New Brunswick is Canada’s only officially bilingual province. Many of its vibrant Francophone communities are arrayed along its east coast, known as the Acadian Coast. Here, cottage country has traditionally meant Shediac, a 20-minute drive from Moncton. The town is the self-proclaimed lobster capital of the world, and the July festival devoted to this succulent crustacean is one of many family-oriented events. But with such a short commute to the city, many Shediac cottages are becoming year-round residences.
Farther north along the shore, waterfront dwellings tend to be more affordable. However, you’ll likely find these in a fishing village rather than in a cottage community. For those willing to try a more remote area, there are beautiful beaches on Chaleur Bay. Bathurst is an attractive regional centre with a tradition of multi-generational family cottages on its outskirts.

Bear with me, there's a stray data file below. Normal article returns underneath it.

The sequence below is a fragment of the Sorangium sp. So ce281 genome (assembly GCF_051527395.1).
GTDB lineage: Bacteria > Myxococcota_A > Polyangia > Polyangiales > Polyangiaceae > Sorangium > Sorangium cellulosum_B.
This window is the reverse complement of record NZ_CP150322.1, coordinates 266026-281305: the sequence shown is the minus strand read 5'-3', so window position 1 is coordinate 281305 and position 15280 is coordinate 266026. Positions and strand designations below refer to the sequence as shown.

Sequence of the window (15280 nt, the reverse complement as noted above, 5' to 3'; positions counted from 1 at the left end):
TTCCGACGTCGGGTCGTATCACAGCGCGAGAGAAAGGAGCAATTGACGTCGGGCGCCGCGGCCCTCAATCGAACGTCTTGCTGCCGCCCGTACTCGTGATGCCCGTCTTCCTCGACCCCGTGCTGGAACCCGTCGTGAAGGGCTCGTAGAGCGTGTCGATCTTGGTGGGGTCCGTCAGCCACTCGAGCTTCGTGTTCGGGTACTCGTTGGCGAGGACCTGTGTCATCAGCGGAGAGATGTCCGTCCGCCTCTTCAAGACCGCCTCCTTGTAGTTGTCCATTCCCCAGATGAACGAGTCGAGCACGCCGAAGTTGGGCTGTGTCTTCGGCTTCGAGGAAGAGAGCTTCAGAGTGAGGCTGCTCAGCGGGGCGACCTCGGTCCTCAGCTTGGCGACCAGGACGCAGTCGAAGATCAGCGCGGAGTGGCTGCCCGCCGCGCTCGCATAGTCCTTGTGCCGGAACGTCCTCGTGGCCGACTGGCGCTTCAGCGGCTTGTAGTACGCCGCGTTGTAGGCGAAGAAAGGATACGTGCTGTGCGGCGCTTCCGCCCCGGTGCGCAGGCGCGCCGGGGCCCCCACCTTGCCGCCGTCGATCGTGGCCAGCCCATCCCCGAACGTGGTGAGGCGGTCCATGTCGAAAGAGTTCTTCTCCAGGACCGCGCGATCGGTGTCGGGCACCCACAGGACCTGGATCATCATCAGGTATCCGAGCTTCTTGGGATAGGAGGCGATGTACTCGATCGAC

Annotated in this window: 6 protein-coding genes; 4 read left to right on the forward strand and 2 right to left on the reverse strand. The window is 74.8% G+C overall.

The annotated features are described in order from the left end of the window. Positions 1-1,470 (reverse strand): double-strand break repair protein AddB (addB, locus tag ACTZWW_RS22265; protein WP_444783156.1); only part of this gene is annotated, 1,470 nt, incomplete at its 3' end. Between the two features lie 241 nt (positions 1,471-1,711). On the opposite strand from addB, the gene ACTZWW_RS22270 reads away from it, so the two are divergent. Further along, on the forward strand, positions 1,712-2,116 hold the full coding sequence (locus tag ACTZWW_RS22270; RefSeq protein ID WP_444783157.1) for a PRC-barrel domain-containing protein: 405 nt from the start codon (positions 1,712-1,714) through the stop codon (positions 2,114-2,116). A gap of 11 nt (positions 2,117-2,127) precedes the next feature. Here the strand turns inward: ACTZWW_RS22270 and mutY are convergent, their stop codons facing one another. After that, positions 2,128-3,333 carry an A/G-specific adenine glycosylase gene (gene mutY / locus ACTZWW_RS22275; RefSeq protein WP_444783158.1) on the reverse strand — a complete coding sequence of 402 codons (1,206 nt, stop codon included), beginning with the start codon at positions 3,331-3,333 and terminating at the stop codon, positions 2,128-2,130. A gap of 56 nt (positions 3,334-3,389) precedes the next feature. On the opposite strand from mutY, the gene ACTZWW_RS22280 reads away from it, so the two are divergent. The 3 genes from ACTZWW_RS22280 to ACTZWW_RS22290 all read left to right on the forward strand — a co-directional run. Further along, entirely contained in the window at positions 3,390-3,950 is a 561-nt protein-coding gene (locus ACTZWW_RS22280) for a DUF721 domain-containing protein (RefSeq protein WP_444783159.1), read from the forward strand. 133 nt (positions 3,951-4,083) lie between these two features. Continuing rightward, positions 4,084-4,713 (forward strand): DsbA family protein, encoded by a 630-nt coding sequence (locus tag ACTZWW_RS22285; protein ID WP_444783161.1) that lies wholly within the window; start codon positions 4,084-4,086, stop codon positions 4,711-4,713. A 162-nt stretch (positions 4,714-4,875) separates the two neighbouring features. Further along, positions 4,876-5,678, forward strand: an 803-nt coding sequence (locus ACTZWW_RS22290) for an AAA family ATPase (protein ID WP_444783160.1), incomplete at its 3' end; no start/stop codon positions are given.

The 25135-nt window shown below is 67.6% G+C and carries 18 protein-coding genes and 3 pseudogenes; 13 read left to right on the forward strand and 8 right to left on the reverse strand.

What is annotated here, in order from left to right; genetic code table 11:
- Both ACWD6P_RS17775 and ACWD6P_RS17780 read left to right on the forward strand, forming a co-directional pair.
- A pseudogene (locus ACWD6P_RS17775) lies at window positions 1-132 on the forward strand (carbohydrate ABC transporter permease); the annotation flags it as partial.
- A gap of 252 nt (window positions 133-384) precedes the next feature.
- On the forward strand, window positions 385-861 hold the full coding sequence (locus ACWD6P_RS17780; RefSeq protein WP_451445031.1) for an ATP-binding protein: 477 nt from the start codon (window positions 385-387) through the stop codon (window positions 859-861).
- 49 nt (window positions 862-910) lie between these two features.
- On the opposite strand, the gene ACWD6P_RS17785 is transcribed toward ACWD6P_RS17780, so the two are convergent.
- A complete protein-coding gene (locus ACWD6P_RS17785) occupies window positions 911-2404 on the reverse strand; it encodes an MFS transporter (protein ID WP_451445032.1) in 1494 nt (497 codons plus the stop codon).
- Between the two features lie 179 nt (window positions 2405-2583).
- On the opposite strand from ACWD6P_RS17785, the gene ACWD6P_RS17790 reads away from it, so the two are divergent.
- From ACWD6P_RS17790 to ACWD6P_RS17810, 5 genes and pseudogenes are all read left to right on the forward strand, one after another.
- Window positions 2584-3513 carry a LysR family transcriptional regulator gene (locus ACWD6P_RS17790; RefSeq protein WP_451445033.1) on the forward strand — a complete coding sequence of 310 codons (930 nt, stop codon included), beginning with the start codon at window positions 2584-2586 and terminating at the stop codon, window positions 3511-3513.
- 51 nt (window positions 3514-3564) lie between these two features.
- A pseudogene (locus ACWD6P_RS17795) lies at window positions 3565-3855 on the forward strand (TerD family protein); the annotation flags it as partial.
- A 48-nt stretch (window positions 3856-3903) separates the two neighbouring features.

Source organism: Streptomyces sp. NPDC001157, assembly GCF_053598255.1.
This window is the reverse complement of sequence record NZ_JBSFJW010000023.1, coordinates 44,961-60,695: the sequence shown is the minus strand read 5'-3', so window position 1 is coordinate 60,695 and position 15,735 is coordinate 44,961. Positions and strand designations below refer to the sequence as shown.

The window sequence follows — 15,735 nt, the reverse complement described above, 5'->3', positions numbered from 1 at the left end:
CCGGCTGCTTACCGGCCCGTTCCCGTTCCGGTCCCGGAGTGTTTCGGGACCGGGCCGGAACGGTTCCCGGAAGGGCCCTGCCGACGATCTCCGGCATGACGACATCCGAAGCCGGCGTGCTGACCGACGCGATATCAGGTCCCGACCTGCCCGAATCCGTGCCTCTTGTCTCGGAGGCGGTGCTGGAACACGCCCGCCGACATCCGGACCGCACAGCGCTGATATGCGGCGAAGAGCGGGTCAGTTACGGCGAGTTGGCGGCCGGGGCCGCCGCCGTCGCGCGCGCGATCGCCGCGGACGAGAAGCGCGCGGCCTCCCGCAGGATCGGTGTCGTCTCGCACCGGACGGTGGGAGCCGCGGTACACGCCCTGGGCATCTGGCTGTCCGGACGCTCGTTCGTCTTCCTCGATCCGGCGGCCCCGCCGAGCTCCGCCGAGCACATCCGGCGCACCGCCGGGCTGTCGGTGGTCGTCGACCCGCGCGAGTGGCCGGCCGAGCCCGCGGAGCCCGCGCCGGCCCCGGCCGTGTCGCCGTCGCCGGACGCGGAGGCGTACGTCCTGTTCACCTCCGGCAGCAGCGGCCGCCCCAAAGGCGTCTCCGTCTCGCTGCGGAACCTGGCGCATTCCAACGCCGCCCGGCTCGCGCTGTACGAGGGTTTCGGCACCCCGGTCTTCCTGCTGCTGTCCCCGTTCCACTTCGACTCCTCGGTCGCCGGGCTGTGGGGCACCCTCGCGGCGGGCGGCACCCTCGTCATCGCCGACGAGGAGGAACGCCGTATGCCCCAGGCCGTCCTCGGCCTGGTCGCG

In northern New Brunswick, undeveloped waterfront lots are a popular investment for rural New Brunswickers working out west in the oil patch. More generally, though, the much-loathed “double tax” on second homes (actually a provincial tax on top of municipal property taxes) likely dampens the cottage market province-wide, potentially putting buyers at an advantage.